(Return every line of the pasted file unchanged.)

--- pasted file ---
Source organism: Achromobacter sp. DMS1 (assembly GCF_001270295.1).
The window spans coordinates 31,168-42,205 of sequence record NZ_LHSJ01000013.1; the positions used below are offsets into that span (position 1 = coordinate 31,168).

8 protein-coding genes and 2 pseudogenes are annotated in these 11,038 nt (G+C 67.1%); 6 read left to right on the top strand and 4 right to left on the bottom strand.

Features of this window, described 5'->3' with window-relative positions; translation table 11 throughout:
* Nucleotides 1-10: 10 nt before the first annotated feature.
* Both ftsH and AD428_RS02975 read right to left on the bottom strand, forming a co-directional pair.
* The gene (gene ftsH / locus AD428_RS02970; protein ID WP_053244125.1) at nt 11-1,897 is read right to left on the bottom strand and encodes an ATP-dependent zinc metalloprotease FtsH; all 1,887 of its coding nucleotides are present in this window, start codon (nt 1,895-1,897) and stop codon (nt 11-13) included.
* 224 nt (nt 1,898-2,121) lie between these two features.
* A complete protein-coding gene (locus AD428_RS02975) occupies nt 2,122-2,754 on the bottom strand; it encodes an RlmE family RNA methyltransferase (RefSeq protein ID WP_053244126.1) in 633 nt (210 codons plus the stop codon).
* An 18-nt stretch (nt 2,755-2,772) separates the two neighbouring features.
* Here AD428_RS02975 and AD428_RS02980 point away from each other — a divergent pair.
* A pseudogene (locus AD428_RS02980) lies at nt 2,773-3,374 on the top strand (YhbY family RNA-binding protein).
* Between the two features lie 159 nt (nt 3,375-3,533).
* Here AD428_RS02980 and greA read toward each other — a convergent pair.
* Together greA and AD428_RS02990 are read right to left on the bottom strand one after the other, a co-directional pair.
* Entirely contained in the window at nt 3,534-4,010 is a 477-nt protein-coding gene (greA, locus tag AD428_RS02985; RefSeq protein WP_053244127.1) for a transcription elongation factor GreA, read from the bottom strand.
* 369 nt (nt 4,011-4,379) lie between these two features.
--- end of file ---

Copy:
Source organism: Achromobacter sp. DMS1 (assembly GCF_001270295.1).
The window spans coordinates 31,168-42,205 of sequence record NZ_LHSJ01000013.1; the positions used below are offsets into that span (position 1 = coordinate 31,168).

8 protein-coding genes and 2 pseudogenes are annotated in these 11,038 nt (G+C 67.1%); 6 read left to right on the top strand and 4 right to left on the bottom strand.

Features of this window, described 5'->3' with window-relative positions; translation table 11 throughout:
* Nucleotides 1-10: 10 nt before the first annotated feature.
* Both ftsH and AD428_RS02975 read right to left on the bottom strand, forming a co-directional pair.
* The gene (gene ftsH / locus AD428_RS02970; protein ID WP_053244125.1) at nt 11-1,897 is read right to left on the bottom strand and encodes an ATP-dependent zinc metalloprotease FtsH; all 1,887 of its coding nucleotides are present in this window, start codon (nt 1,895-1,897) and stop codon (nt 11-13) included.
* 224 nt (nt 1,898-2,121) lie between these two features.
* A complete protein-coding gene (locus AD428_RS02975) occupies nt 2,122-2,754 on the bottom strand; it encodes an RlmE family RNA methyltransferase (RefSeq protein ID WP_053244126.1) in 633 nt (210 codons plus the stop codon).
* An 18-nt stretch (nt 2,755-2,772) separates the two neighbouring features.
* Here AD428_RS02975 and AD428_RS02980 point away from each other — a divergent pair.
* A pseudogene (locus AD428_RS02980) lies at nt 2,773-3,374 on the top strand (YhbY family RNA-binding protein).
* Between the two features lie 159 nt (nt 3,375-3,533).
* Here AD428_RS02980 and greA read toward each other — a convergent pair.
* Together greA and AD428_RS02990 are read right to left on the bottom strand one after the other, a co-directional pair.
* Entirely contained in the window at nt 3,534-4,010 is a 477-nt protein-coding gene (greA, locus tag AD428_RS02985; RefSeq protein WP_053244127.1) for a transcription elongation factor GreA, read from the bottom strand.
* 369 nt (nt 4,011-4,379) lie between these two features.